He welcomed the important signals of support received from around the world, including from the United States in President Bush’s statement expressing the support of the United States for the Palestinian State. While that position had been taken by previous administrations, it was the first time a Republican administration had taken that position. The support from the international community was welcomed and would help in promoting justice and peace in the Middle East.

WALTER BALZAN (Malta), Committee Rapporteur, introduced the Committee’s draft report to the General Assembly covering the one-year period beginning October 2000. He said last-minute additions had been made to reflect the recent attempts at resuming security coordination between the Palestinian and Israeli sides. The report would continue to be updated until the time of submission to the Assembly in order to reflect all latest developments.

In covering events since the Committee’s last report to the Assembly a year ago, he noted that the Al-Aqsa intifadah had continued all year since beginning with events at Al-Haram al-Sharif in September 2001 and that it had seized international attention. He outlined the Committee's objectives and its general perspective on events of the year, highlighting understandings reached by the parties at Sharm el-Sheikh and Taba, Egypt, in October 2000 and January, respectively.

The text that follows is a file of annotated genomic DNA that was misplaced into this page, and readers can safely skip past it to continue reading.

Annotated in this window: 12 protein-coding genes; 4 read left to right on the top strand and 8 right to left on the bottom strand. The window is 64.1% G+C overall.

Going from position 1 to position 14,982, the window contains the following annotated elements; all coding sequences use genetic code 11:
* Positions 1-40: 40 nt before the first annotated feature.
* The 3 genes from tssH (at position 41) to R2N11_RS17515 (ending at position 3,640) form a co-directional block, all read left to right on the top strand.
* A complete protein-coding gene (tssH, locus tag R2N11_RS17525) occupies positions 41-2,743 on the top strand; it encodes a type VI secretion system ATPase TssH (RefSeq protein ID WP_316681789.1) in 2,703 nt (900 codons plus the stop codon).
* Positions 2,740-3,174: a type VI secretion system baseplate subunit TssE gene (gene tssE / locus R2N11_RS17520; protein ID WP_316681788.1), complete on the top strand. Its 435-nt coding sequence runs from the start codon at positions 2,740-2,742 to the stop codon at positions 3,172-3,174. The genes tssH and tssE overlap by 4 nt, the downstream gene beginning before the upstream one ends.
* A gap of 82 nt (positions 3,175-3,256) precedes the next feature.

Also of note, he said, had been the establishment in November 2000 of the Sharm el-Sheikh Fact-Finding Committee headed by the former United States Senator George Mitchell. Its report in April had offered a practicable way out of the impasse, most importantly because both sides had accepted the recommendations. While subsequent attempts at resuming security cooperation between the two sides had remained inconclusive, a September meeting at Gaza International Airport between the heads of the two sides had been seen as a welcome development creating new expectations of an imminent breakthrough. Finally, the October statement by United States President George Bush concerning the Palestinian State had been welcome.